How to Explain Speedrunning to Your Parents

Stephen Colbert is going to have someone speedrun Super Mario Bros. 3 on his show this Friday. How are you going to explain this to your mom?

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Jun 30 2016, 5:50pm

Image: Screenshot of SethBling.

On Friday night, millions of dads and moms in the United States will tune into The Late Show With Stephen Colbert on their Old Media Televisions and be confused and perhaps a little upset with the presence of one Mitch Fowler, a noted member of the video game speedrunning community.

"Speed what now?" I can hear your dad saying already, slightly aggravated.

Speedrunning is the growing hobby, craft, and—dare I say it—science of playing games to completion as quickly as possible. It's a practice that's been around for as long players were competing for Donkey Kong high scores, but it's been growing in popularity and spectacle in recent years thanks to the charitable event Awesome Games Done Quick, which Fowler will promote on Colbert's show by speedrunning Super Mario Bros 3, aka the third best Mario game (come @ me).

If you play video games, your parents are probably going to call you shortly after the show ends and demand that you explain the baffling thing they just saw on Colbert. This could be a difficult and frustrating conversation, but I've assembled this helpful script to get you through it:

Your mom: "What's Mario Speeds?"

You: It's called speedrunning, mom. It's basically the practice of people finishing games as fast as possible. The community of people who are interested in this keep track of who finished what game how quickly, and they're constantly trying to one-up each other with shorter times by finding shortcuts and more efficient ways to finish the game. They often share videos of these speedrunning attempts on YouTube, Twitch (which is like YouTube but live), and this event that the kid on Colbert was promoting: Awesome Games Done Quick.

You dad, slightly angry: "Why?"

You: Mostly because it's fun, I imagine, but there are a lot of reasons to choose from. There's bragging rights, of course. For the kind of crowd that cares about this thing, being the record holder for the fastest The Legend of Zelda: Ocarina of Time or Super Mario Bros. speedrun in the world is a really cool thing. And then there's the charity aspect of it! Awesome Games Done Quick has raised $1.2 million for the Prevent Cancer Foundation and this year they're raising money for Doctors Without Borders as well. That's cool!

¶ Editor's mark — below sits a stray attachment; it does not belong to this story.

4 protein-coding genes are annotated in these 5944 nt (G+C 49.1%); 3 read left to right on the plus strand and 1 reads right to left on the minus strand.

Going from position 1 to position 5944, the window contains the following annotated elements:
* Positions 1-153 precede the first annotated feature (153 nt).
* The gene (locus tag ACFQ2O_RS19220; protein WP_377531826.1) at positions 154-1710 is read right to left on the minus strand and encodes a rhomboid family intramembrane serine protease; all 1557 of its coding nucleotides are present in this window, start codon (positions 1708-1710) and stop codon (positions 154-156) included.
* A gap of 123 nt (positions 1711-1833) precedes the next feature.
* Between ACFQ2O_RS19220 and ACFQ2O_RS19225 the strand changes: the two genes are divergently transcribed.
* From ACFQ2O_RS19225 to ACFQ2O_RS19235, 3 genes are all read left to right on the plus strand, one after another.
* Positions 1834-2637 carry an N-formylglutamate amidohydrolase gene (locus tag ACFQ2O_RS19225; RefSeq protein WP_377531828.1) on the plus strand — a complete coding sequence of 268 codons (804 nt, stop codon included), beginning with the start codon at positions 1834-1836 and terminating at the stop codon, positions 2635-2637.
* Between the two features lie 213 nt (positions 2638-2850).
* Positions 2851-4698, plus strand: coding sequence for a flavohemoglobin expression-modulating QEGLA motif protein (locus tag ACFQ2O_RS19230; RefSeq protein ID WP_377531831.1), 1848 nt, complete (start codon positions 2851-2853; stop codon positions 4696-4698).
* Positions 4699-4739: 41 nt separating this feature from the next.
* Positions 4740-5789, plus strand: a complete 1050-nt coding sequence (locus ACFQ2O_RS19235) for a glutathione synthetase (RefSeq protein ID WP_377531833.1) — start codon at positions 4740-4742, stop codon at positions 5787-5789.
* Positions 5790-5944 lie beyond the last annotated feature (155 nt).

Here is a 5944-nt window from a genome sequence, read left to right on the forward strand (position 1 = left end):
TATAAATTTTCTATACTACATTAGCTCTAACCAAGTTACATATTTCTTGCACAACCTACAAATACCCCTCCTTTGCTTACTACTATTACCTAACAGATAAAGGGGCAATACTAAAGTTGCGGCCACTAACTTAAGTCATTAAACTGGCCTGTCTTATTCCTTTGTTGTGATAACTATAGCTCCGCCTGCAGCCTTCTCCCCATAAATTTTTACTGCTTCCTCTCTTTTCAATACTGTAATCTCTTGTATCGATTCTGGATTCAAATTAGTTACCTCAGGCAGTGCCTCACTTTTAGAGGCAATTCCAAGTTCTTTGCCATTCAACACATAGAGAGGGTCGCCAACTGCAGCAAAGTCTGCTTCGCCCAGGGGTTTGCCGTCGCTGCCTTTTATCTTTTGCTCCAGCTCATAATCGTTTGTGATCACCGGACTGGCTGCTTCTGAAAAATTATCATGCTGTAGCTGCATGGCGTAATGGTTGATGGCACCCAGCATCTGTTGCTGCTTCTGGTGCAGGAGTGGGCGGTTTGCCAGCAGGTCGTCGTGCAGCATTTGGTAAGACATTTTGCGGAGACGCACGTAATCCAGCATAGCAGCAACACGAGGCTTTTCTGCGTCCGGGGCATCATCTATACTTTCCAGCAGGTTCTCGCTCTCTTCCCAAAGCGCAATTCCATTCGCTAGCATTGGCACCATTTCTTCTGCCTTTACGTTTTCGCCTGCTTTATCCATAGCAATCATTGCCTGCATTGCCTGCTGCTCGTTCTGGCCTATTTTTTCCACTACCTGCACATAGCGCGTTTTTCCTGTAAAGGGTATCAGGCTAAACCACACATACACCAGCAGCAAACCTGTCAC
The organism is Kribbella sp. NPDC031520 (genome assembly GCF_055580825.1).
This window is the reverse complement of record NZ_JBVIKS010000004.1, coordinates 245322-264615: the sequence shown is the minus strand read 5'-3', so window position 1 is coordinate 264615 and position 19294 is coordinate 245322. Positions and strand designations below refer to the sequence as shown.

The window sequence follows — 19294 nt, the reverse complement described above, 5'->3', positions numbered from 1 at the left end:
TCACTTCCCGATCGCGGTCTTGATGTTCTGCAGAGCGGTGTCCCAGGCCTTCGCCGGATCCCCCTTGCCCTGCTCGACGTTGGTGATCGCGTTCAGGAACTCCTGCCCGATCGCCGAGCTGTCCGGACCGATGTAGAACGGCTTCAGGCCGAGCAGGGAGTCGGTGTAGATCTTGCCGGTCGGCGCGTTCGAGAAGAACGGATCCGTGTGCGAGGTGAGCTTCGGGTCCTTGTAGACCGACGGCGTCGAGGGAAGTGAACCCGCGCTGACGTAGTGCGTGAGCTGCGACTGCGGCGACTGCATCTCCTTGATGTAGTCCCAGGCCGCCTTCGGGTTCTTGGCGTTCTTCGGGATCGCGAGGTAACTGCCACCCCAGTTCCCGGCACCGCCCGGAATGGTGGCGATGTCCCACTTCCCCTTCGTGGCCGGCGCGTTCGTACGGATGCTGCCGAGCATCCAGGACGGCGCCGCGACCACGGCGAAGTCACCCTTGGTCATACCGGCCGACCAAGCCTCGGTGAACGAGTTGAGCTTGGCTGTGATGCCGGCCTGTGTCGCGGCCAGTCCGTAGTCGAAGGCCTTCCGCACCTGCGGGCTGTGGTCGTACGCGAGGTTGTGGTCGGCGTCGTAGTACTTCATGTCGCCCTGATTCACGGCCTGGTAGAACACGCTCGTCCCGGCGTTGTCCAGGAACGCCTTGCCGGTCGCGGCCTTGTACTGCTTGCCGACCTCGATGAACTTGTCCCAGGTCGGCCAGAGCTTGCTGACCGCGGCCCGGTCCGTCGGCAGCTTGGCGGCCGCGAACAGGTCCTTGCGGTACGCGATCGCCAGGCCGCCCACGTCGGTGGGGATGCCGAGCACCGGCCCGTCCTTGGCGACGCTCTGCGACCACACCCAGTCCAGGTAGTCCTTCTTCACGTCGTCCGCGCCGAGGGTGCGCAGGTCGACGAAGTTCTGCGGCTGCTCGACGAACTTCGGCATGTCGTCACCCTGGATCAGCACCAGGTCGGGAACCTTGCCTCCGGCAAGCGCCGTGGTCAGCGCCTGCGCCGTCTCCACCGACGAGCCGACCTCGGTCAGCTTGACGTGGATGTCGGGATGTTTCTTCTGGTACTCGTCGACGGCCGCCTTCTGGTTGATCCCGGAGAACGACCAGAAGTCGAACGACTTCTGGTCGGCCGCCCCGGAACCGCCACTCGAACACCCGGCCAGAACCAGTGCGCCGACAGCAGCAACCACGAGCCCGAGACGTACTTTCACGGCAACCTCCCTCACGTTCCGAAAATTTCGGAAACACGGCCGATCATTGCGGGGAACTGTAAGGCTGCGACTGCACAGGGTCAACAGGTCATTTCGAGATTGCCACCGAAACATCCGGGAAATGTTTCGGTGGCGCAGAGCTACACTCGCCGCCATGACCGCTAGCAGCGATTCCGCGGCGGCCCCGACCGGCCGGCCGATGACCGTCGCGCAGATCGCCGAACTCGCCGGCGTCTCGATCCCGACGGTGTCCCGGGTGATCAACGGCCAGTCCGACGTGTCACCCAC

Your mom: "So these kids are just really good at video games?"

You: I mean, yes, most definitely these kids are very good at video games, but that's not the whole story. In its purest form, players use the original hardware and software of a game, playing it just as the game makers intended when it was released, but much faster. In other cases, players use a variety of tools and/or modified hardware to finish a game even faster than it would be without them. A common practice, for example, is using "emulation," generally meaning running an old Nintendo game on the computer. This way, people can play the same section over and over again until they get it perfect, save that segment, then perfect the next one, and in the end stitch the whole thing together for one perfect run.


Another important difference is how players finish the game. For example, if you watch Awesome Games Done Quick you'll notice that some speedrun attempts are labeled "Any%." This is short for "any percentage," and means that the person is just finishing the game as soon as possible without completing every task available in the game. Other players will attempt "100%" runs, where they beat the game and do everything that one could possible do in that game. Those obviously take more time.

This is all really cool not only because it's crazy to see what levels of mastery people can reach in video games, but because speedrunning pushes at all the edges of video games, which often leads to fascinating discoveries.

[Your dad, now audibly snoring.]

Just look at this Ocarina of Time speedrun. Someone finished the game in less than 20 minutes. You shouldn't even be able to reach the final battle as young Link, it's crazy! Or look at how this guy managed to glitch the game to warp him to the closing credits of Super Mario World in five minutes. Or how about this Half-Life 2 run, which an entire team of players worked on for months! whaaaa!?

That's what really makes speedrunning so interesting. Pushing these games to the limit really tells us so much more about them. How they were made, secrets the developers tucked in there, and game development in general.

It makes people look at video games, even classics they played for decades, in entirely new ways, and that's why they love to watch. It's cool how there's enough people in the world now who have this personal relationship with video games, that it would make sense for Colbert to put speedrunning on national TV. For those who don't have that relationship, well, hopefully they learned something interesting, right?!